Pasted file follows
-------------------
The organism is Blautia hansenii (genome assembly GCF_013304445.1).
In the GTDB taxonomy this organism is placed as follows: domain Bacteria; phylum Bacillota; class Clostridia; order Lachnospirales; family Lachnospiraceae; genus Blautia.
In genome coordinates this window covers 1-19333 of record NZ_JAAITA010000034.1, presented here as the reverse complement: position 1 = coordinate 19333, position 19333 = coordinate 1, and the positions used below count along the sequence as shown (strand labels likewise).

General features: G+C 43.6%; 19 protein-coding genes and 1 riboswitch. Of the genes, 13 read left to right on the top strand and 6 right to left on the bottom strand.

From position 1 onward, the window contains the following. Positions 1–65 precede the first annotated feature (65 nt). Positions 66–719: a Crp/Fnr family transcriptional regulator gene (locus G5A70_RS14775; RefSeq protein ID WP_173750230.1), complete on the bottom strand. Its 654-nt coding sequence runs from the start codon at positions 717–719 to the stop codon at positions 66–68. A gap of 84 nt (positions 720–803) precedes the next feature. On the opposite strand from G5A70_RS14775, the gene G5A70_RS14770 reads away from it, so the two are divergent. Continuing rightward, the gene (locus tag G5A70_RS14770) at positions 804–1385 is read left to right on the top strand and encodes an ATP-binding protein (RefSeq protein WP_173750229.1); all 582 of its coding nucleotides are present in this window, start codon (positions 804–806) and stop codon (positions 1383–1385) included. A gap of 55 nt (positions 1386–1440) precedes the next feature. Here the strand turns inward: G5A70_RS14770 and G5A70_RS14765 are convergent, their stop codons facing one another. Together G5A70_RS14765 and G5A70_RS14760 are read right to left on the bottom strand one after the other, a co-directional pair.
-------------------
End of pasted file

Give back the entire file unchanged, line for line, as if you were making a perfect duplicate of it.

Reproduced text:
The organism is Blautia hansenii (genome assembly GCF_013304445.1).
In the GTDB taxonomy this organism is placed as follows: domain Bacteria; phylum Bacillota; class Clostridia; order Lachnospirales; family Lachnospiraceae; genus Blautia.
In genome coordinates this window covers 1-19333 of record NZ_JAAITA010000034.1, presented here as the reverse complement: position 1 = coordinate 19333, position 19333 = coordinate 1, and the positions used below count along the sequence as shown (strand labels likewise).

General features: G+C 43.6%; 19 protein-coding genes and 1 riboswitch. Of the genes, 13 read left to right on the top strand and 6 right to left on the bottom strand.

From position 1 onward, the window contains the following. Positions 1–65 precede the first annotated feature (65 nt). Positions 66–719: a Crp/Fnr family transcriptional regulator gene (locus G5A70_RS14775; RefSeq protein ID WP_173750230.1), complete on the bottom strand. Its 654-nt coding sequence runs from the start codon at positions 717–719 to the stop codon at positions 66–68. A gap of 84 nt (positions 720–803) precedes the next feature. On the opposite strand from G5A70_RS14775, the gene G5A70_RS14770 reads away from it, so the two are divergent. Continuing rightward, the gene (locus tag G5A70_RS14770) at positions 804–1385 is read left to right on the top strand and encodes an ATP-binding protein (RefSeq protein WP_173750229.1); all 582 of its coding nucleotides are present in this window, start codon (positions 804–806) and stop codon (positions 1383–1385) included. A gap of 55 nt (positions 1386–1440) precedes the next feature. Here the strand turns inward: G5A70_RS14770 and G5A70_RS14765 are convergent, their stop codons facing one another. Together G5A70_RS14765 and G5A70_RS14760 are read right to left on the bottom strand one after the other, a co-directional pair.